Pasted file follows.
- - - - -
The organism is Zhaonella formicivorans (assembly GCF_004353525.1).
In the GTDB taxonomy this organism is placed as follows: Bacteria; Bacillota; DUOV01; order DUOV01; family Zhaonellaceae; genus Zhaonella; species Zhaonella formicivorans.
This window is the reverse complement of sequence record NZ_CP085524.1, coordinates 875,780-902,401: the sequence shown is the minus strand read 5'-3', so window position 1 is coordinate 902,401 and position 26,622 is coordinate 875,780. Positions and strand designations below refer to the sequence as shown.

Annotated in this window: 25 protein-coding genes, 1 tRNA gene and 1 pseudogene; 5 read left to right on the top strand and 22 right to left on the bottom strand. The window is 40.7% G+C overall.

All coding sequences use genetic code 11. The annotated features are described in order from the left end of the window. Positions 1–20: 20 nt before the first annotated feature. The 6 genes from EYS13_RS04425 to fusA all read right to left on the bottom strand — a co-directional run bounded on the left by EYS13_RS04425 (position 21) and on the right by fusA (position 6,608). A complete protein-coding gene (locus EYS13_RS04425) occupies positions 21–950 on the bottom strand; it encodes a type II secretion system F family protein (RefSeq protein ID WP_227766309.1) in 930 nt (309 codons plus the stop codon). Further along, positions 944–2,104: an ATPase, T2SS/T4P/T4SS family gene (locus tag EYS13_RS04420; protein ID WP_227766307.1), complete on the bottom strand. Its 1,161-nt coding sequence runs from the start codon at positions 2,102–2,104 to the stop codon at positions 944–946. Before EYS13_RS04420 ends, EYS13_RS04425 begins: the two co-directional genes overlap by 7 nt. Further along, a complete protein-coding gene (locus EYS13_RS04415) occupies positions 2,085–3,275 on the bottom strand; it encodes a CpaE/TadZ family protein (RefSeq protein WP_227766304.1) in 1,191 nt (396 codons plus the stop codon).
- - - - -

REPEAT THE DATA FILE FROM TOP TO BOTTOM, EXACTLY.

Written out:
The organism is Zhaonella formicivorans (assembly GCF_004353525.1).
In the GTDB taxonomy this organism is placed as follows: Bacteria; Bacillota; DUOV01; order DUOV01; family Zhaonellaceae; genus Zhaonella; species Zhaonella formicivorans.
This window is the reverse complement of sequence record NZ_CP085524.1, coordinates 875,780-902,401: the sequence shown is the minus strand read 5'-3', so window position 1 is coordinate 902,401 and position 26,622 is coordinate 875,780. Positions and strand designations below refer to the sequence as shown.

Annotated in this window: 25 protein-coding genes, 1 tRNA gene and 1 pseudogene; 5 read left to right on the top strand and 22 right to left on the bottom strand. The window is 40.7% G+C overall.

All coding sequences use genetic code 11. The annotated features are described in order from the left end of the window. Positions 1–20: 20 nt before the first annotated feature. The 6 genes from EYS13_RS04425 to fusA all read right to left on the bottom strand — a co-directional run bounded on the left by EYS13_RS04425 (position 21) and on the right by fusA (position 6,608). A complete protein-coding gene (locus EYS13_RS04425) occupies positions 21–950 on the bottom strand; it encodes a type II secretion system F family protein (RefSeq protein ID WP_227766309.1) in 930 nt (309 codons plus the stop codon). Further along, positions 944–2,104: an ATPase, T2SS/T4P/T4SS family gene (locus tag EYS13_RS04420; protein ID WP_227766307.1), complete on the bottom strand. Its 1,161-nt coding sequence runs from the start codon at positions 2,102–2,104 to the stop codon at positions 944–946. Before EYS13_RS04420 ends, EYS13_RS04425 begins: the two co-directional genes overlap by 7 nt. Further along, a complete protein-coding gene (locus EYS13_RS04415) occupies positions 2,085–3,275 on the bottom strand; it encodes a CpaE/TadZ family protein (RefSeq protein WP_227766304.1) in 1,191 nt (396 codons plus the stop codon).